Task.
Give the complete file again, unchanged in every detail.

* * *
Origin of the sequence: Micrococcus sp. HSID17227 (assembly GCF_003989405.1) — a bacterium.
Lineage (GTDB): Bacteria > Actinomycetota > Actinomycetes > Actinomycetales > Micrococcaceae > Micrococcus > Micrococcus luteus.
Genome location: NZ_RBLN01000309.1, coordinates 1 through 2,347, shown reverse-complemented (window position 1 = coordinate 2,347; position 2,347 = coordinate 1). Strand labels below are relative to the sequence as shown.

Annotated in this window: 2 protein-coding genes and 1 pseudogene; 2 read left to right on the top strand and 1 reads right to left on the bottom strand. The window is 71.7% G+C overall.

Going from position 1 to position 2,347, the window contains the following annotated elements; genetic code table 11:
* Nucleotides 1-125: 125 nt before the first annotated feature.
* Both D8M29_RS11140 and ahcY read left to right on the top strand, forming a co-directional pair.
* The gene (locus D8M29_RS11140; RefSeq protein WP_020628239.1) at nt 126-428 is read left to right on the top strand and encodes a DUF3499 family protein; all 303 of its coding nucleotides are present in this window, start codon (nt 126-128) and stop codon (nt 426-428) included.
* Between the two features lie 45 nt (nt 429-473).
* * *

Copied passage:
Origin of the sequence: Micrococcus sp. HSID17227 (assembly GCF_003989405.1) — a bacterium.
Lineage (GTDB): Bacteria > Actinomycetota > Actinomycetes > Actinomycetales > Micrococcaceae > Micrococcus > Micrococcus luteus.
Genome location: NZ_RBLN01000309.1, coordinates 1 through 2,347, shown reverse-complemented (window position 1 = coordinate 2,347; position 2,347 = coordinate 1). Strand labels below are relative to the sequence as shown.

Annotated in this window: 2 protein-coding genes and 1 pseudogene; 2 read left to right on the top strand and 1 reads right to left on the bottom strand. The window is 71.7% G+C overall.

Going from position 1 to position 2,347, the window contains the following annotated elements; genetic code table 11:
* Nucleotides 1-125: 125 nt before the first annotated feature.
* Both D8M29_RS11140 and ahcY read left to right on the top strand, forming a co-directional pair.
* The gene (locus D8M29_RS11140; RefSeq protein WP_020628239.1) at nt 126-428 is read left to right on the top strand and encodes a DUF3499 family protein; all 303 of its coding nucleotides are present in this window, start codon (nt 126-128) and stop codon (nt 426-428) included.
* Between the two features lie 45 nt (nt 429-473).